conversation about NASCAR TV coverage . . . I wish broadcasters, writers and publicists would embrace the fact that event "records" aren't valid "records" when the format changes. The Budweiser Shootout was a great example. Lead changes and other stats from this year's event mean nothing when placed in contrast with previous runnings contested to different distances . . . According to a story in the Arizona Republic, an expert on how to do a job search in these tough times recommends making cold calls. Why? It helps you "stand out from the rest." Sounds like what I've been saying about PR people who actually take the time to reach out to individual journalists . . . Latest example of the decline in journalistic standards: Katie Couric's pre-Grammys special last week, in which she mainstreamed behavior that should be considered on the extreme fringe of our culture. Yes, the ANCHOR of the CBS Evening News mouthed what was essentially an infomercial . . . Congratulations to Paul Page, who recently was presented the Eddie Sachs Lifetime Achievement Award by the Michigan Auto Racing Fan Club. Eddie Sachs Jr. made the presentation . . . Sanctioning body and track publicists, take note: The number of media credentials issued for the Super Bowl was down, the NFL admitted. The reason? The economy and cost cutting, of course. The Atlanta Journal-Constitution sent no one. Now's the time to be cultivating and appreciating -- not haranguing -- those who are still out there providing coverage. Especially those who go out-of-their-way to provide quality coverage . . . posted a column recently that offered this observation: "Smart campaigns know that it’s a waste of time to attack and ban the media. Seducing the media is much more productive."
******************************************************************** (which I check out daily) recently posted a Q&A with Howard Bragman, CEO of Fifteeen Minutes Public Relations. I can't honestly say I agree with everything Bragman said in his interview, but here are a selection of right-on-point remarks:

" . . . we all have images -- whether we think we do or not. You don't have to be Angelina Jolie to have an image. You've got a Facebook page, or you're the president of the PTA, you're trying to clean up a river or run a dry cleaners; we all have something that we want to get out there. If you don't define yourself to the world, somebody else is going to define you -- and you're probably not going to like it as much as if you did it yourself."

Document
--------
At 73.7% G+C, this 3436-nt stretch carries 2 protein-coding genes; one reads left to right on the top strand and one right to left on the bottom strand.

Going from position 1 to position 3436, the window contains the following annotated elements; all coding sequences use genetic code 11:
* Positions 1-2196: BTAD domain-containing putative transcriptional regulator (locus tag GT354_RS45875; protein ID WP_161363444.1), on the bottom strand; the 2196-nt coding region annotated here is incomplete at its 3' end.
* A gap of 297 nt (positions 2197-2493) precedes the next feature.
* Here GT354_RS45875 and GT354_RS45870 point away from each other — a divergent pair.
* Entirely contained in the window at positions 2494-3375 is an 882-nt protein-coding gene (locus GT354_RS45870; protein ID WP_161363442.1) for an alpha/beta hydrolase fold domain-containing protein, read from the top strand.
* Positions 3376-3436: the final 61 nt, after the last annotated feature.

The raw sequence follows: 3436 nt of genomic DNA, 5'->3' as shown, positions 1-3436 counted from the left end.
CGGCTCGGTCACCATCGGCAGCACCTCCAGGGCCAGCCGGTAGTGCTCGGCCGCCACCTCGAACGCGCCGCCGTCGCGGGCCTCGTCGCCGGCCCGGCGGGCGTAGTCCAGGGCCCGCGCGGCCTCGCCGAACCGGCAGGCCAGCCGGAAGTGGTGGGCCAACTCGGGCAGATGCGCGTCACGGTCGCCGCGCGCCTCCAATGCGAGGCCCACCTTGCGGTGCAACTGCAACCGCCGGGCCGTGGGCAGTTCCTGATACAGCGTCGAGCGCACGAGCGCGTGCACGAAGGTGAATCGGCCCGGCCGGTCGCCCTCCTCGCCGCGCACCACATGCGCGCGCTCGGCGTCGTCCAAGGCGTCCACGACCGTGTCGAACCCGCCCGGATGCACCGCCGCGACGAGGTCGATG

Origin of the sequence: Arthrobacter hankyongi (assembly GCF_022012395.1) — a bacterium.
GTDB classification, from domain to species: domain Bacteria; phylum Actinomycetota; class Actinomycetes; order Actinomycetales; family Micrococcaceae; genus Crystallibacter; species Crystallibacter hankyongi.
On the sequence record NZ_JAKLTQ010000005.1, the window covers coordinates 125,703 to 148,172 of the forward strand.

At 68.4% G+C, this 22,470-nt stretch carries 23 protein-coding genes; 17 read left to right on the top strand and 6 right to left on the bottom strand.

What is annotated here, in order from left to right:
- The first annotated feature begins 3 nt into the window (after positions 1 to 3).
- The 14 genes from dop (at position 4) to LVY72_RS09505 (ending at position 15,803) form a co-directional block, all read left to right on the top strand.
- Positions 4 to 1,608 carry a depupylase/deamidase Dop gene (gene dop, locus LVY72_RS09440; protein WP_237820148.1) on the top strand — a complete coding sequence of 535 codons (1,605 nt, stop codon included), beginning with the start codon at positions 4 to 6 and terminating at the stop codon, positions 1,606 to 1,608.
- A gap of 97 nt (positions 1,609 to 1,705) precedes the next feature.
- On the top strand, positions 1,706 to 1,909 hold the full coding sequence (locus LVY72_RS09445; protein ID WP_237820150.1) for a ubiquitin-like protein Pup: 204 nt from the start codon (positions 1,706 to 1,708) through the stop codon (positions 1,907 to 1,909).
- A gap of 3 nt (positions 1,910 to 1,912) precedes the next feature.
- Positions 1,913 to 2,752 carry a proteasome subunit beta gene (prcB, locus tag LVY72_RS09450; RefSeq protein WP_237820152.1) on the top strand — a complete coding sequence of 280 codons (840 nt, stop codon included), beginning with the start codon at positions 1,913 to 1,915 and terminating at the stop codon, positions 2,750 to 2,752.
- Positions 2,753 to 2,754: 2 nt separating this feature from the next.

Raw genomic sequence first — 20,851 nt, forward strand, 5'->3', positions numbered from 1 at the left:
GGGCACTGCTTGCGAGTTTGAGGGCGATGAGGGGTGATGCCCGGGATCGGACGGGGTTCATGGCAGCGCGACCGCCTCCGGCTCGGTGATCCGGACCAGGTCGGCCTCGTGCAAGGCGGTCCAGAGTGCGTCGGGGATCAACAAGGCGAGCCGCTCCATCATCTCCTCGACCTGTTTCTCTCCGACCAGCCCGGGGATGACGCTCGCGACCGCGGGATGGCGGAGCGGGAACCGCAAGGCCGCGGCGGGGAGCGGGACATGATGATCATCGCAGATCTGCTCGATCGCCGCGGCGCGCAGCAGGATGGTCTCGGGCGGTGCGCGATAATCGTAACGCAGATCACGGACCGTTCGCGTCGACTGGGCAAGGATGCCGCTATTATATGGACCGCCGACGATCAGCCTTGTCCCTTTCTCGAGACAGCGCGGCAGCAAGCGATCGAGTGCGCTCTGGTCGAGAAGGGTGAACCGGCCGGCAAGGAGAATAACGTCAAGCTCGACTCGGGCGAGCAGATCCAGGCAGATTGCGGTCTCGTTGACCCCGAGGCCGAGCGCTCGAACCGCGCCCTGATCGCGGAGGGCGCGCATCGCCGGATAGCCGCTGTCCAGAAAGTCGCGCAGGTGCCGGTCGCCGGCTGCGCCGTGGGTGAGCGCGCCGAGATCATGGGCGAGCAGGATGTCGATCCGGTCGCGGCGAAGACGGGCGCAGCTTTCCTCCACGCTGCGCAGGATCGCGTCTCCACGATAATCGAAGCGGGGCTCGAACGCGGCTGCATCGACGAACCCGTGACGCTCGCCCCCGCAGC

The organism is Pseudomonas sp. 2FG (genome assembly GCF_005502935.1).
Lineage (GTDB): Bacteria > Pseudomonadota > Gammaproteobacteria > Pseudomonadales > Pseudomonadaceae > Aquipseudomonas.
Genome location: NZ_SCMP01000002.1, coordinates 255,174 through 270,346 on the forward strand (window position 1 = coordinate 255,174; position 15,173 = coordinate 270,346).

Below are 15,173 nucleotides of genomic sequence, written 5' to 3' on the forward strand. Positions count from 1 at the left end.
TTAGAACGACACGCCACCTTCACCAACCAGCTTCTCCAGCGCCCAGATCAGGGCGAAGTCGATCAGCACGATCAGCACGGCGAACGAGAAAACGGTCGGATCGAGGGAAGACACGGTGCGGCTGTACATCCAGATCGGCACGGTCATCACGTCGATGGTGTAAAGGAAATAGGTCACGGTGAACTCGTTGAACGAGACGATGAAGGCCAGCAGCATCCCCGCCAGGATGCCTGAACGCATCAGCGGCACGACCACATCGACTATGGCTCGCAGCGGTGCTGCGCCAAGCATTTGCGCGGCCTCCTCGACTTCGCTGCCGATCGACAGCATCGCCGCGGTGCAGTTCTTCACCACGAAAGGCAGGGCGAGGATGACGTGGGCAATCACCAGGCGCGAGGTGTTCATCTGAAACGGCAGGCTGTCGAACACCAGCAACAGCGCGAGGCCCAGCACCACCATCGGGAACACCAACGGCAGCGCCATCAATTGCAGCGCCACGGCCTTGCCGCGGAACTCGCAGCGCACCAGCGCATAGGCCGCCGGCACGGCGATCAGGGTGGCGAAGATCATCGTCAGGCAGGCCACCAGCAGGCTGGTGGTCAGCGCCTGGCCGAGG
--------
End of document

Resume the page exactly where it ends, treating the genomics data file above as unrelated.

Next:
"The metabolism of the media has gone berserk, meaning the speed at which things happen. You used to have time to take a breath, see what was going on, get the big picture. Now you barely have time to do that -- then the video's on TV. They're digging this hole for you so quickly. I've never seen reputations shattered so quickly in this world. Did you see how stunningly quick the governor of New York went down? A very powerful man -- did you see how quickly that happened?"

"The media can screw up very quickly because it seems to me many media outlets are more interested in speed than they are in accuracy. I like journalistic standards. I'd rather take a breath and get the story right rather than get it out quickly. This is the way the world is now. I can't bury my head in the sand. And the Internet has great value because, trust me, there ain't a lot of print space left, you know? When you've got to get publicity for a client, and they're paying you because they want to get their image out there, you don't have the same opportunities you did 10 years ago."

"There's a lot of PR people . . . who seem to be proud that they're inaccessible. You can't talk to them and they don't return E-mails, and I'm sort of proud of the opposite. If a journalist approaches me, even if it's a 'Sorry, we're going to pass on that,' they'll generally get a communication from me."

"We used to talk about crisis control. Now it's crisis management. You can't control the blogosphere and the Internet. I could maybe corral it. I could maybe get it to flow into the ocean like lava to a place where it's not going to do too much damage. But I can't stop it. There's ways to bury it once it's out there. There's tricks of the trade, but it's a different world."

"PR no longer stands for public relations. It stands for perception and reality. And the job of the PR person is always, always, always to manage the relationship between perception and reality. The concept is like the scales of justice, and you've got perception on one side and reality on the other -- you want them in balance. Because if perception exceeds reality, we call that hype -- or Dr. Phil. And that means the wind's going to come under your balloon and the balloon's going to pop. As I always say, you want a career made in a crock pot, not a microwave."

[ more next Tuesday . . . ]